The Postmodern Library

Social theorists argue postmodern society is characterised by an emphasis on plurality, a weakening of the high/low culture dichotomy, and a rejection of the authority of grand narratives; ‘big stories’ that attempt to explain the world – such as science, religion, for example.

The movement from a modern to a postmodern society can be seen in many facets of the library. In this post I’ll be musing on three different aspects of the library and how they relate to postmodernity; library design; public libraries; and academic libraries.

Library Design

This is perhaps where postmodernism is most apparent.

Postmodern architecture rejects the functional design of modern architecture, where the building is designed round its purpose, in favour of aesthetics.

Another aspect of postmodernism is pastiche; the borrowing of elements from other styles, or historical periods. In this way, there may be a juxtaposition of classical elements with cutting edge design.

The Harold Washington Library Centre in Chicago mixes old and new design – credit: http://dft.ba/-2Sl2

The Information Commons here in Sheffield is an excellent example of a postmodern library, both in its architecture, and in its use of space inside – catering for a variety of learning styles.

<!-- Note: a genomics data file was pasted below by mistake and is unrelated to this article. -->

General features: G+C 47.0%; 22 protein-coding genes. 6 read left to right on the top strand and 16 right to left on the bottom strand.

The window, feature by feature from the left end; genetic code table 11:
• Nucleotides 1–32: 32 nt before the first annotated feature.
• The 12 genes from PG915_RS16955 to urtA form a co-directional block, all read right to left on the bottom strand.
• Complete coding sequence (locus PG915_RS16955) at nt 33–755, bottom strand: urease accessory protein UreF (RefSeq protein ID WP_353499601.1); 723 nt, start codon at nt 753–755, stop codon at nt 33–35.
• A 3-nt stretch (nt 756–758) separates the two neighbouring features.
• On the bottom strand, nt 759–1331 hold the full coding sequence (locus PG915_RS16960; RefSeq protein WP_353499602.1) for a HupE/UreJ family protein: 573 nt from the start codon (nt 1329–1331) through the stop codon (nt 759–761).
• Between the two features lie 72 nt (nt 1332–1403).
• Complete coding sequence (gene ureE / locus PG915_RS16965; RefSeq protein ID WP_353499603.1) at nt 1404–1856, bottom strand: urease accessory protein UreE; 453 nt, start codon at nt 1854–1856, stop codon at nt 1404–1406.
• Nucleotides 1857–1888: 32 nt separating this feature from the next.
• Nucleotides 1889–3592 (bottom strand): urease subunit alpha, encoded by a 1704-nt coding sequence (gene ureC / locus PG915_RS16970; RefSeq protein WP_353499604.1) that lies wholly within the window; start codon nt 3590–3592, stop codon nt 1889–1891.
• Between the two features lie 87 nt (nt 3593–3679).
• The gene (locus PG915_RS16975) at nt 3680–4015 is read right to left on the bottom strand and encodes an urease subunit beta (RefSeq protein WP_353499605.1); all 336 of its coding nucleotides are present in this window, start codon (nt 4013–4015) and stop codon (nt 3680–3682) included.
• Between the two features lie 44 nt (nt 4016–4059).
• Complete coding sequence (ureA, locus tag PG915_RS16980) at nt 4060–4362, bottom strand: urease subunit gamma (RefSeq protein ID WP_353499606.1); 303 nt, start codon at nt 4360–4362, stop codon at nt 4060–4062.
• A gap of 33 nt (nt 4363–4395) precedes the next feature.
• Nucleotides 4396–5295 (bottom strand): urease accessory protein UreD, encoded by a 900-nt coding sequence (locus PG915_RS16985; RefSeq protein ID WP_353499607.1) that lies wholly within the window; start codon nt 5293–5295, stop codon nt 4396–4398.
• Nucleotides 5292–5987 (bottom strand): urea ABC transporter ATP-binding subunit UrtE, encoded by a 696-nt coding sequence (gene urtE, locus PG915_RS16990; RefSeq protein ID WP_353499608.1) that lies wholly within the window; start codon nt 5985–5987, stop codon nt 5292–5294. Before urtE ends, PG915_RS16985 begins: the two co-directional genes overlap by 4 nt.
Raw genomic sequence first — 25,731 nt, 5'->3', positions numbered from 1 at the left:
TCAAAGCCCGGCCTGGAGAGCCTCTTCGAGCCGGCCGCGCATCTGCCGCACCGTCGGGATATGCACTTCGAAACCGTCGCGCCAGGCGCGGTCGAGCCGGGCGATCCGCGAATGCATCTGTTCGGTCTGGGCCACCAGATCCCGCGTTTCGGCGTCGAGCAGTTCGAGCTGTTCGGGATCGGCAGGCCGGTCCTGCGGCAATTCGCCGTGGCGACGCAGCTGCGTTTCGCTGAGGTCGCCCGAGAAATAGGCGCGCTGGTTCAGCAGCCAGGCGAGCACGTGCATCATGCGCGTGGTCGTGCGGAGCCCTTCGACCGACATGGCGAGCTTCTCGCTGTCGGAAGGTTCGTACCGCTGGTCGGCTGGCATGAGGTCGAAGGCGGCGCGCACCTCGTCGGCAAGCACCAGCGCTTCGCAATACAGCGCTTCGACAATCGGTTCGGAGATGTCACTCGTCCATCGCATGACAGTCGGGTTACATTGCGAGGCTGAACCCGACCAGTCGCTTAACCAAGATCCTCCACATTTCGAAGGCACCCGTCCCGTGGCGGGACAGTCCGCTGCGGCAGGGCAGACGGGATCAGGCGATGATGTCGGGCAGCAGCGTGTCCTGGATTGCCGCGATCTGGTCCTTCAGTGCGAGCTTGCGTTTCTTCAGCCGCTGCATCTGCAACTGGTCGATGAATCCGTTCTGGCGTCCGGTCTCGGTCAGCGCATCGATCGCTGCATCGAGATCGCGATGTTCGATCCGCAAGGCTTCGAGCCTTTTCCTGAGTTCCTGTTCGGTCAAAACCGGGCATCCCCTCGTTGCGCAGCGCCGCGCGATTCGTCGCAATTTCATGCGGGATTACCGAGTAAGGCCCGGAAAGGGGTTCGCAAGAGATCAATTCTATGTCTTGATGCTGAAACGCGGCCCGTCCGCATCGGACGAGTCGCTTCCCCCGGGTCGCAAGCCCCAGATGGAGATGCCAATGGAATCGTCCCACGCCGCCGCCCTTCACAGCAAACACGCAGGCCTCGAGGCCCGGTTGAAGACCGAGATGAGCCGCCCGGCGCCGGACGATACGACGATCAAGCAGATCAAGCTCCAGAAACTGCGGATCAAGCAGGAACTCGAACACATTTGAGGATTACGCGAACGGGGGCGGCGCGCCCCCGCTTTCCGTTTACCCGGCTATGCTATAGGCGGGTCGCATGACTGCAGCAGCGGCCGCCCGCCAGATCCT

The Information Commons – credit: http://dft.ba/-2Sl4

Public Libraries

Some may argue that public libraries are a product of modernity, as they promote grand narratives of education, professional knowledge, and bureaucracy [1]. However, an important manifestation of postmodernity is pluralism, and this is reflected in the need for pluralistic library services for previously marginalised groups. Postmodern society is increasingly diverse, and public libraries should be, and are, responding to this in their provision.

Additionally, community-run libraries, though generally seen as a last resort for public libraries faced with closure, could be argued as a weakening of power of the grand narrative of overarching government.

Academic Libraries

When considering academic libraries, again pluralism is relevant. With changes in pedagogy to accept and for a range of learning styles, libraries too have had to change how they cater for students who may wish to work in a variety of ways [2].

The IC has a range of study spaces to suit all needs – credit: http://dft.ba/-2Wh2

The Information Commons does just this, with a number of study spaces suited to different needs.

There are still the traditional silent study areas and individual desks, but students also have the choice of group study areas and bookable rooms, as well as flexible spaces to arrange how you wish.

This is all of course open to interpretation, and many authors argue that we are not even postmodern yet, rather society is in a stage of late, or high, modernity [3]. Either way, it is clear, particularly in the case of library design, that there has been a movement away from the traditional library and that change is occurring.

[1] Black, A. & Muddiman, D. (1997). Understanding Community Librarianship: The Public Library in Post Modern Britain, Aldershot: Averbury.

[2] Brophy, P. (2000). The Academic Library, London: Facet Publishing.

[3] Giddens, A. (1991). Modernity and Self-identity: self and society in the late modern age, Cambridge: Polity.

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